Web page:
Madison Square’s sensuous “throbbing fountain”

When painter John Sloan arrived in New York City in 1904, he first settled in Chelsea, not far from Madison Square Park.


The park soon became one of his favorite haunts, partly because of the diverse mix of people he could observe there, but also due to a 30-foot fountain at the south end of the park.

In his diary he called it the Throbbing Fountain. “Sat in Madison Square,” he wrote on September 9, 1906. “Watched the Throbbing Fountain.”


“Think I’ll soon tackle a plate on this subject,” he continued. “The sensuous attraction of the spurts of water is strong subconsciously on everyone.”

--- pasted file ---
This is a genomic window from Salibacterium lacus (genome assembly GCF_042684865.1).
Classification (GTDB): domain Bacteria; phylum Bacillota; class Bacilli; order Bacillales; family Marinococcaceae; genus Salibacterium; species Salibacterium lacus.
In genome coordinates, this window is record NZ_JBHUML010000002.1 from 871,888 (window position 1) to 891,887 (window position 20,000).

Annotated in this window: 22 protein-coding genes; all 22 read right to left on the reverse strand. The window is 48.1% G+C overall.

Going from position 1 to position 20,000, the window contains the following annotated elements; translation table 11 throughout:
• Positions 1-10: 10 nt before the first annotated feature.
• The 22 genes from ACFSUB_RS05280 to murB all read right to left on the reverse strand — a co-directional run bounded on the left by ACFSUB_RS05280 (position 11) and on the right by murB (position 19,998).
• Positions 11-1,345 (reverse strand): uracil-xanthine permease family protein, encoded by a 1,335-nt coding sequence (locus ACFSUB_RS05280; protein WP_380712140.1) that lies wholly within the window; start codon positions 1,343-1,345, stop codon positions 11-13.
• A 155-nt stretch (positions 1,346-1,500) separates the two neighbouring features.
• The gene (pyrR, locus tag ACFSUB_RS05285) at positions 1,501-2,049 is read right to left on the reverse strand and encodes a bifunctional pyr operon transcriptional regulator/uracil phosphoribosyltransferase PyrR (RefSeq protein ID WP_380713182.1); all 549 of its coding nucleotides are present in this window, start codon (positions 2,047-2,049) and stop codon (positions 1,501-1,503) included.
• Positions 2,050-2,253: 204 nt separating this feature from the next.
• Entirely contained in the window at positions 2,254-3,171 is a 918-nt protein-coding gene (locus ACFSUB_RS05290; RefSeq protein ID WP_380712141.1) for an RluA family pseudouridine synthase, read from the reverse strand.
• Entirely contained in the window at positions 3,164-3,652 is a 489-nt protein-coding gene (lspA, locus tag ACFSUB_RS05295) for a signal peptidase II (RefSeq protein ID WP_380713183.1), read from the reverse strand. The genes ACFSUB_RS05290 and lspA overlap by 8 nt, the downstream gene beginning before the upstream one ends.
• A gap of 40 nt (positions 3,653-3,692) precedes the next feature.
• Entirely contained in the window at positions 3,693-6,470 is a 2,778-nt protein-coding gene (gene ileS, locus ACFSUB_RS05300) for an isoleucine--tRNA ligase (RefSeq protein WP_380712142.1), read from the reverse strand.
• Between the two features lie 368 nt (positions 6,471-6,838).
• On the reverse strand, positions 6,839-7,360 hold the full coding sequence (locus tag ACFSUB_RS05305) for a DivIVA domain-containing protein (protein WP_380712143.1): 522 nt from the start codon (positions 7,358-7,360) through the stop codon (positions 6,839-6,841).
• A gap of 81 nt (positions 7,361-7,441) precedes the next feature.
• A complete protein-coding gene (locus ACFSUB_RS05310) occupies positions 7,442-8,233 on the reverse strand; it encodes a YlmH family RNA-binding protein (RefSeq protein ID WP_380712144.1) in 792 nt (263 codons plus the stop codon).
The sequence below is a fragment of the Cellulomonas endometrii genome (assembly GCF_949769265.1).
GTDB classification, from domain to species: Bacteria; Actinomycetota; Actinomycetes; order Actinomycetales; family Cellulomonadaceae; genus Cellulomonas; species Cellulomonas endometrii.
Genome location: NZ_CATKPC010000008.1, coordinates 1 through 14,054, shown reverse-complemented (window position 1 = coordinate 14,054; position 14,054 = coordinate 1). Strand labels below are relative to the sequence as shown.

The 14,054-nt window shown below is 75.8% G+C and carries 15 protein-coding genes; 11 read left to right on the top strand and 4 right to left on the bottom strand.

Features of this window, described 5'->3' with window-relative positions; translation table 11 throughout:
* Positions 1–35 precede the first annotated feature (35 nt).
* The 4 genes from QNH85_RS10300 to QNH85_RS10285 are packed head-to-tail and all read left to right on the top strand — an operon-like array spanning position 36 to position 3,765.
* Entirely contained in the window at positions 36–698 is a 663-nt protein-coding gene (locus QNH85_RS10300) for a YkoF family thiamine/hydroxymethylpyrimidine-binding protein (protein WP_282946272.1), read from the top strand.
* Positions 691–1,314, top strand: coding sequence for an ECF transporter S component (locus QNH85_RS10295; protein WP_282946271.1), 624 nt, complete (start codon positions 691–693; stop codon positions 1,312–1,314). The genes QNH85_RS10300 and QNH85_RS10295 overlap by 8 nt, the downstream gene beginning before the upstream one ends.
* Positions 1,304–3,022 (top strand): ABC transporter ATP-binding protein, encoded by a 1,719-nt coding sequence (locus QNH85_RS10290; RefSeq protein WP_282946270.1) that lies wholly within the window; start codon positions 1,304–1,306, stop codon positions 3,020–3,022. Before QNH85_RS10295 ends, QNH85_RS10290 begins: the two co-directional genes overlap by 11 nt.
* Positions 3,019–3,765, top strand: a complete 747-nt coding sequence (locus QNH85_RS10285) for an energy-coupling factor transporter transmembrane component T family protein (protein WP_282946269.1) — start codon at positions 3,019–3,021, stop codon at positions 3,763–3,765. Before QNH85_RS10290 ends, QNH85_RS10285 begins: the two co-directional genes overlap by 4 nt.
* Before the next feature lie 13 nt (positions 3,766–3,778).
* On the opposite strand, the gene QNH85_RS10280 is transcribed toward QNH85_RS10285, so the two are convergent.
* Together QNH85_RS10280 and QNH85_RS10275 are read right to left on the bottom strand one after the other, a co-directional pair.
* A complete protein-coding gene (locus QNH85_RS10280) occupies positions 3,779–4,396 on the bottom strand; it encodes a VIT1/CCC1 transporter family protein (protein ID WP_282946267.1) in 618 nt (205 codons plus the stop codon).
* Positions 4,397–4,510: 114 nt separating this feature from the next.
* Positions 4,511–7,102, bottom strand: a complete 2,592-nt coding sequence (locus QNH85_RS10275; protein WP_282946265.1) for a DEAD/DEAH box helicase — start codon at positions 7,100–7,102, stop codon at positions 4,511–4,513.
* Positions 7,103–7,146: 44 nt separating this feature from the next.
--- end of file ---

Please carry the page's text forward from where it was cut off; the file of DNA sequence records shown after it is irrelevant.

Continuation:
Sloan painted two views of the fountain, one in 1907 and one at night in 1908 (painted from memory, as it was apparently dismantled by then), and both show a fountain with its own hypnotic pull.

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3 Responses to “Madison Square’s sensuous “throbbing fountain””

  1. Gimelgort Says:

    Jeez, not much subtext here, is there?

  2. Shelley Says:

    smithsonian channel had an piece the burglar system not to long ago. Wires transversing across NYC streets. Can only imagine the lines strung across buildings. How awful. The system today is based on this same system.

    Sent from my iPad


  3. The Gramercy mansion in a John Sloan painting | Ephemeral New York Says:

    […] He often found subjects for his work near Washington Square, or Union or Madison Squares. […]

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